Are Carbon Dioxide Emissions Decoupled from GDP Growth in Well-Functioning Democracies?
47 Pages Posted: 5 Dec 2017
Date Written: December 2017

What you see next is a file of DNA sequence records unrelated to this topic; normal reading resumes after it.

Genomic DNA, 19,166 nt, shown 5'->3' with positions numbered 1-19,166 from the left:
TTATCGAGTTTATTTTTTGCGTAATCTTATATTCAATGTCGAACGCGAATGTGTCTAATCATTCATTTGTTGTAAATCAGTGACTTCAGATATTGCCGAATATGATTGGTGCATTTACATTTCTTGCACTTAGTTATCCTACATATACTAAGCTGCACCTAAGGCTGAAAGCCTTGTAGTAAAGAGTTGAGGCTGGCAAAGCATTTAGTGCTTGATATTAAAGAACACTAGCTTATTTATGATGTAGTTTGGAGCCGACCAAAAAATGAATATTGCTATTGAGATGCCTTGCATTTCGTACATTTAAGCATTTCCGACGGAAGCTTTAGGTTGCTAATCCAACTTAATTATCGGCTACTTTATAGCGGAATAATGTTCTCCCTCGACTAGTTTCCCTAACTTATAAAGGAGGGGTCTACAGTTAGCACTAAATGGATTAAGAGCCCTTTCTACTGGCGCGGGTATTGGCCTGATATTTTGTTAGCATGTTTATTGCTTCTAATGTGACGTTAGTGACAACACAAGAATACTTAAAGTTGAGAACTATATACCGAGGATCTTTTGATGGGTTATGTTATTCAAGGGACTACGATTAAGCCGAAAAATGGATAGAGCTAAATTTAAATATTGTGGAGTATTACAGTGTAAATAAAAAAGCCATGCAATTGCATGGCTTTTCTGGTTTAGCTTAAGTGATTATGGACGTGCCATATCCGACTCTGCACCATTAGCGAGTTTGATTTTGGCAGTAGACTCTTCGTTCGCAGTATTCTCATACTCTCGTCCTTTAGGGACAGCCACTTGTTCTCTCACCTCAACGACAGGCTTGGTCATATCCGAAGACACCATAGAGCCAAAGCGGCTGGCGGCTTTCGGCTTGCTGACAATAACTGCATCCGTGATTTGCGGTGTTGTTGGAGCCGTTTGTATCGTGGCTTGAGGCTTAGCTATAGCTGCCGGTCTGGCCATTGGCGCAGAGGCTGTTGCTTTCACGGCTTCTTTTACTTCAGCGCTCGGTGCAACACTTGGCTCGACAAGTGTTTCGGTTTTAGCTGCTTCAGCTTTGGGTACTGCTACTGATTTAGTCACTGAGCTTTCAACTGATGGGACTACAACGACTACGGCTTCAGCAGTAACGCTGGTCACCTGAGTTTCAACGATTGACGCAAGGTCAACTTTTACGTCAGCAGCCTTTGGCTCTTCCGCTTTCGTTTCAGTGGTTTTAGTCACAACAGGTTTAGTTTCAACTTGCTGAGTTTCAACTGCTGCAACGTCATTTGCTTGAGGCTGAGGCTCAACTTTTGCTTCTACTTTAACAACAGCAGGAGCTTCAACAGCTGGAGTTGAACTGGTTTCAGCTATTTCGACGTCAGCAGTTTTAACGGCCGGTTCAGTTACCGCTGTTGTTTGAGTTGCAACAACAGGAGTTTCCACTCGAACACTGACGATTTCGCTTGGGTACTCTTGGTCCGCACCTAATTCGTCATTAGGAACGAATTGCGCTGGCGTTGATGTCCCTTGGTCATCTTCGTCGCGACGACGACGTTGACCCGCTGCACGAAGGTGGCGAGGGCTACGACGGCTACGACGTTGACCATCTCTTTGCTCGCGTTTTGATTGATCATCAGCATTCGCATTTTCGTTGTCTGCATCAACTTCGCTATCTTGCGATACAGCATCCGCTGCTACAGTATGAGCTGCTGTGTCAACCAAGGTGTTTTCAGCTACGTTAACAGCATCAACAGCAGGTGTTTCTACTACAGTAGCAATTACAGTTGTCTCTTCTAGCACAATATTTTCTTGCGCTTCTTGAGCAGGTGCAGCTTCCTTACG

Empirical studies of the relationship between GDP per capita and country-level CO2 emissions tend to focus on the direct effect of per capita GDP growth, rarely taking political institutions into consideration. This paper introduces theoretical insights from environmental political science research, which suggests that CO2 emissions models would gain explanatory leverage if moderators gauging political institutions were considered. We test these theories by estimating the potentially moderating effects of democracy, corruption, veto points and players, and civil society activity. Our results suggest a positive and linear per capita GDP-CO2 relationship, which is barely affected by any variations in political and institutional factors. The only significant moderator in our analysis is bicameralism in democratic, low corrupt countries, which generates a stronger effect of per capita GDP growth at low levels of GDP per capita. Our analysis thus lends rigor to studies in environmental economics that find a positive and linear per capita GDP-CO2 relationship, and does not provide support for theories common in environmental political science research.
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